October 23, 2011
ROSAT Fell To Earth Late Saturday Night
The German-built RÃ¶ntgensatellit (ROSAT) fell back to Earth Saturday evening, officials from the National Aeronautics and Space Administration (NASA) told ABC News.
In a statement posted to their official website, the German Aerospace Center (DLR) said, "On Sunday, 23 October 2011, between 1:45 UTC (3:45 CEST) and 2:15 UTC (4:15 CEST) the German Roentgen Satellite ROSAT has re-entered Earth's atmosphere. There is currently no confirmation if pieces of debris have reached Earth's surface."
An early morning Sunday report by the Associated Press (AP) said that scientists were attempting to determine how and where the inactive space telescope might have landed.
According to their reports, there was "no immediate solid evidence to determine above which continent or country" ROSAT would have re-entered the atmosphere, based on information provided to them by DLR spokesman Andreas Schuetz.
Previously, CNN.com's Michael Martinez reported that the as many as 30 individual pieces of debris weighing a combined 1.7 tons could survive re-entry into the planet's atmosphere. The AP noted that those surviving components could be travelling at speeds to 280mph.
According to Martinez, the DLR released a statement Saturday, warning that the largest fragment of the telescope that could survive will be the heat-resistant mirror. Earlier reports suggested that the largest single pieces of debris could weigh more than 800 pounds.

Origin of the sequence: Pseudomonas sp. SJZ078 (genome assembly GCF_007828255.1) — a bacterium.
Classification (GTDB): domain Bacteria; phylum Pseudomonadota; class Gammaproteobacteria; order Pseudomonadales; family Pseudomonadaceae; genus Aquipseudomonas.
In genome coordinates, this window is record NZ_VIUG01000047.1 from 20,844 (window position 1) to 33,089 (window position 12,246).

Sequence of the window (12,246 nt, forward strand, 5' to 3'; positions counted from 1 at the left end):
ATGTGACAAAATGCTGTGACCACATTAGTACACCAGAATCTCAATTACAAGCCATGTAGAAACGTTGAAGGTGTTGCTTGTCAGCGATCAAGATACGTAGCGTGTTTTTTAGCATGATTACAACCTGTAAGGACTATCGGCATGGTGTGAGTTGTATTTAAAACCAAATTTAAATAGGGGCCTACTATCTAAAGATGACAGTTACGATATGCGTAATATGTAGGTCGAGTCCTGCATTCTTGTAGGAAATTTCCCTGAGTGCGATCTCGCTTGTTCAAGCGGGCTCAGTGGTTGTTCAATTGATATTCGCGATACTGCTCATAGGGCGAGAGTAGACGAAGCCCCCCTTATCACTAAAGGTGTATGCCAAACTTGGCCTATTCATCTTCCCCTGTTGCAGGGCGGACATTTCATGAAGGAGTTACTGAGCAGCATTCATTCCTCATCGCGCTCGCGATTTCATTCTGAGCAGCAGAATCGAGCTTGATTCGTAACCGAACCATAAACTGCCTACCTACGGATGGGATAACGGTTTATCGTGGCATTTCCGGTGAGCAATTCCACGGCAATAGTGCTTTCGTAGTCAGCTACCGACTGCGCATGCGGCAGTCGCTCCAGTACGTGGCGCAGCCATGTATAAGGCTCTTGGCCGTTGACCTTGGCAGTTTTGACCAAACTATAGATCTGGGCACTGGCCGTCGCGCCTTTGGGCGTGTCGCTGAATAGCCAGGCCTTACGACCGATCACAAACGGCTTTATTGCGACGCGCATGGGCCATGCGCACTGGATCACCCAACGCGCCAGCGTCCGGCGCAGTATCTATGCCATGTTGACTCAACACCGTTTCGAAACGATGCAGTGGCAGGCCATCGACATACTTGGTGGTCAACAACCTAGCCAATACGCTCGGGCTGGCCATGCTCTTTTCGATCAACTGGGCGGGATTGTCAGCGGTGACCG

"ROSAT will likely end up in the sea," Gina Sunseri and Alyssa Newcomb of ABC News said Saturday, prior to receiving confirmation of the re-entry. Still, it's too soon to tell where it will crash. It's something that the U.S. space agency and the German space agency, who are monitoring ROSAT's re-entry, won't be able to tell until hours before re-entry."
"The German Space Agency is putting the chances at one in 2,000 that someone will be struck by a piece of ROSAT," they added. "That works out to odds of about one in 14 trillion that any one of the 7 billion or so people on Earth will be whacked by a piece of the satellite."
Martinez had reported that DLR officials believed the re-entry would occur between 2pm Eastern time Saturday and 7am Eastern time Sunday, and that fragments were expected to fall in a roughly 50-mile path somewhere in the path of ROSAT's orbit (an area covering 53 degrees northern and southern latitude).
Telegraph Science Correspondent Richard Gray pointed out that the inability to pinpoint the exact date, time, and location of ROSAT's re-entry is "due to fluctuations in solar activity, which causes the Earth's atmosphere to heat up and increases the amount of drag."
ROSAT's return to Earth came almost exactly one month after another defunct satellite, the NASA-built Upper Atmosphere Research Satellite (UARS), made it's re-entry into the planet's atmosphere and splashed down in the Pacific Ocean sometimes between 11:23 p.m. EDT on September 23 and 1:09 a.m. EDT on September 24.
As previously reported here on RedOrbit ROSAT was a 2.4 ton space telescope that became disabled after a guidance system failure in 1999. Previously, experts believed that the satellite would completely burn-up in the atmosphere, but that no longer appears to be the case.
ROSAT was a 5,300-pound satellite that was launched in 1990 and mapped approximately 110,000 stars, supernovas, and cosmic sources of X-rays during an 18-month span of activity. The satellite was named in honor of Wilhelm Roentgen, the Nobel Prize winning physicist who discovered X-rays. There was no propulsion system on board, making it impossible to control ROSAT's re-entry.
On the Net: